Can business pull the country up from the bottom of the world competitiveness league where it has been mired by decades of state intervention and bureaucracy?
The question has been brought into sharp focus by the release recently of an international survey on competitiveness.
The survey, which was presented by the development ministry at a session of National Competitiveness Council this spring, ranks Greece 51st among 104 countries on the general index of global competitiveness, behind all its EU-15 partners, and also Hungary, Slovakia, the Czech Republic and the Baltic states among the new EU-25 members.
"This is a sad state of affairs which is getting worse every day that goes by without bold moves to roll back the debilitating weight of the state on the economy by promoting private business investment and innovation through market deregulation in strategic sectors," said the chairman of the Federation of Greek Industries (SEV) Odysseas Kyriakopoulos during his monthly press briefing.
"Privatization of state companies and liberalization of key markets such as energy and telecommunications should go hand in hand with greater flexibility in labor relations, wage negotiations and social security provision," Kyriakopoulos told the Athens News.
Ways to overcome the Greek malaise were debated on at a conference in Athens hosted by the top circulation daily Ta Nea and attended by senior government officials, economic experts and business leaders.
Economy and Finance Minister George Alogoskoufis attributed the country's dismal competitiveness standing to past economic policy, dated labor laws, state bureaucracy, legal ambiguity regarding land use, corruption and the lack of long-term planning. Against this backdrop, he called for a "complete U-turn towards quality, entrepreneurship, competitiveness and outward-looking growth."
These are the principles that already guide most of the government's new policies and legislation in the fields of direct taxation, investment incentives, denationalization of public companies and properties or the utilization of EU funds, Alogoskoufis told the Ta Nea forum.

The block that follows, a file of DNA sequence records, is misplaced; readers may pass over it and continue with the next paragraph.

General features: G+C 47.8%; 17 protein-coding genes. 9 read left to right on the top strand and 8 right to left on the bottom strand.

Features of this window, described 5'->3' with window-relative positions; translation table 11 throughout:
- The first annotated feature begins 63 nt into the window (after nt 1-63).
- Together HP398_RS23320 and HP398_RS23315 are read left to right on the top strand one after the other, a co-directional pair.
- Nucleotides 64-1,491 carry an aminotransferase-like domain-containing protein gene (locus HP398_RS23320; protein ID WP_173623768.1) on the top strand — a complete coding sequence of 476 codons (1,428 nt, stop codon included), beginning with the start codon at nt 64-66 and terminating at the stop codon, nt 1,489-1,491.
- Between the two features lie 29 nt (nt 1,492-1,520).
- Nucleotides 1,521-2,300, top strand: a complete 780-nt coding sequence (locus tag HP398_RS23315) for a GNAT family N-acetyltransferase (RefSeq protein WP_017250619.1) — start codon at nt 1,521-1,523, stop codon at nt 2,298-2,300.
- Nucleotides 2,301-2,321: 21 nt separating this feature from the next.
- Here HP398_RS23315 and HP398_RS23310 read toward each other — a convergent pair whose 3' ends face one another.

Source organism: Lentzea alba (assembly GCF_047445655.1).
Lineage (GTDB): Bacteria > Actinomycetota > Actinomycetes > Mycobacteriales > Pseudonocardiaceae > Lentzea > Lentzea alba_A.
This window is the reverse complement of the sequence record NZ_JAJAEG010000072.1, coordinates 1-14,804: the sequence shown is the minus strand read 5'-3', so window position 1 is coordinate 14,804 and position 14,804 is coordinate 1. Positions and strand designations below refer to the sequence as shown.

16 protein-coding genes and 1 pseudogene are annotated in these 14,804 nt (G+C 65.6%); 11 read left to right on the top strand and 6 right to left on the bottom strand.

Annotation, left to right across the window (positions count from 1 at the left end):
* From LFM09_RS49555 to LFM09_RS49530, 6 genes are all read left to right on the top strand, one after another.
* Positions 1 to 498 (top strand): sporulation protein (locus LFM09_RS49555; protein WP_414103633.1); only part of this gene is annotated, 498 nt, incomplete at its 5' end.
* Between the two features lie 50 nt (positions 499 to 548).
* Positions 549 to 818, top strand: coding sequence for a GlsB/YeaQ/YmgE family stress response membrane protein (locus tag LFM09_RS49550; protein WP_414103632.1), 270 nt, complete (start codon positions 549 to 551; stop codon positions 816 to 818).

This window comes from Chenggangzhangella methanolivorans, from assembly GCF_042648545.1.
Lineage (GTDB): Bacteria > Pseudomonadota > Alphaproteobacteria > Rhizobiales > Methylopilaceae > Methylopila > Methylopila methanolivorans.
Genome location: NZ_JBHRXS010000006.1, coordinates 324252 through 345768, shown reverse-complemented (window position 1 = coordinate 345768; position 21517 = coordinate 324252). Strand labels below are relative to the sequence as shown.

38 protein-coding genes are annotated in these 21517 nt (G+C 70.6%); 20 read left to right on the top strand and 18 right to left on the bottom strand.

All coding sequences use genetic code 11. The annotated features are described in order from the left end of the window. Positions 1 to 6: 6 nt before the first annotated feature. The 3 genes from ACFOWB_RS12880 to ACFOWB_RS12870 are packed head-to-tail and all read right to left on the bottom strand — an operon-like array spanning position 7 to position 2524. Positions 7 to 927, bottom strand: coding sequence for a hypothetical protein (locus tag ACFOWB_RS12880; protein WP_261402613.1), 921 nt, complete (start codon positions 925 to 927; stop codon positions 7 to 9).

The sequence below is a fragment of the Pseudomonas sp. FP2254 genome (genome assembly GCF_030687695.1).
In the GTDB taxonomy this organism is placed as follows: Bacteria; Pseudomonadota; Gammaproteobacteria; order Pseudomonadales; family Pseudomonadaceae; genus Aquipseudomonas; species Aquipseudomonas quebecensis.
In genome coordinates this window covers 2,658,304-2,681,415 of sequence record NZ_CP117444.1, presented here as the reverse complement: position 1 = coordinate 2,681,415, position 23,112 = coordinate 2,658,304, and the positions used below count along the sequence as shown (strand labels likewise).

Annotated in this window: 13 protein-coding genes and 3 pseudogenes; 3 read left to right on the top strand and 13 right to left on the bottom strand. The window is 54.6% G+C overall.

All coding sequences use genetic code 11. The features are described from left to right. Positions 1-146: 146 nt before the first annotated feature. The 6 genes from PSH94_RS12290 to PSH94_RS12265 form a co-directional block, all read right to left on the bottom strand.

But these measures will be complemented with fresh initiatives in the area of private-public partnerships (PPPs), the minister said. Alogoskoufis is due to unveil a draft bill on PPPs, envisaging the joint participation of both public and private sectors in finance, construction and management of infrastructure projects and other state assets "which the public sector can neither fund nor manage by itself: including motorways, airports, harbors, hospitals and schools.
According to the draft bill, private investors will be expected to undertake all of most of the business risk in every project, while that state be obliged to fast-track procedures for issuing permits before the concession is assigned.
Public Works Minister George Souflias recently announced an ambitious plan to expand the country's highway network by 50 percent through partnerships with the private sector. According to Souflias, the self-financing system would mean the state contributing only 2 million euros--half from EU funds--to the projected 7 billion euro budget of the works, involving 750km of new highways being built over the next five years.
Spring of entrepreneurship
Development Minister Dimitris Sioufas acknowledged that Greek firms are facing serious difficulties in the era of globalization, especially due to rising fuel prices and red tape. "We are all used to living on borrowed money" Siofas said. He noted that the economic model of state-run public utilities and investment in public works, which is responsible for this situation, has collapsed.
"The government is now trying to enhance competitiveness by fostering a 'spring of entrepreneurship' in the country," Sioufas told the Ta Nea conference. "This entails an active support for fresh entrepreneurship initiatives and more extrovert orientation of existing business enterprises," he added.
Bank of Greece governor Nikos Garganas noted that the present situation could not be maintained by buoyant domestic demand fuelled by public works, a trend that was not sustainable in the long-term." The central banker predicted that economic growth rate would slow down in 2005 and noted that the growth prospects were uncertain in the medium term.
Garganas warned that the cost of living was rising faster in Greece, compared with other countries in the EU, and said that countries with high price levels could face low employment and growth levels in the foreseeable future. The Greek central banker urged for "socially-costly" structural reforms in the country's social security system and the labor market, saying these reforms were necessary to protect large sections of the society. "It is wrong to term such measures as 'austerity' when the aim is to boost investment, productivity and sustainable employment," Garganas said.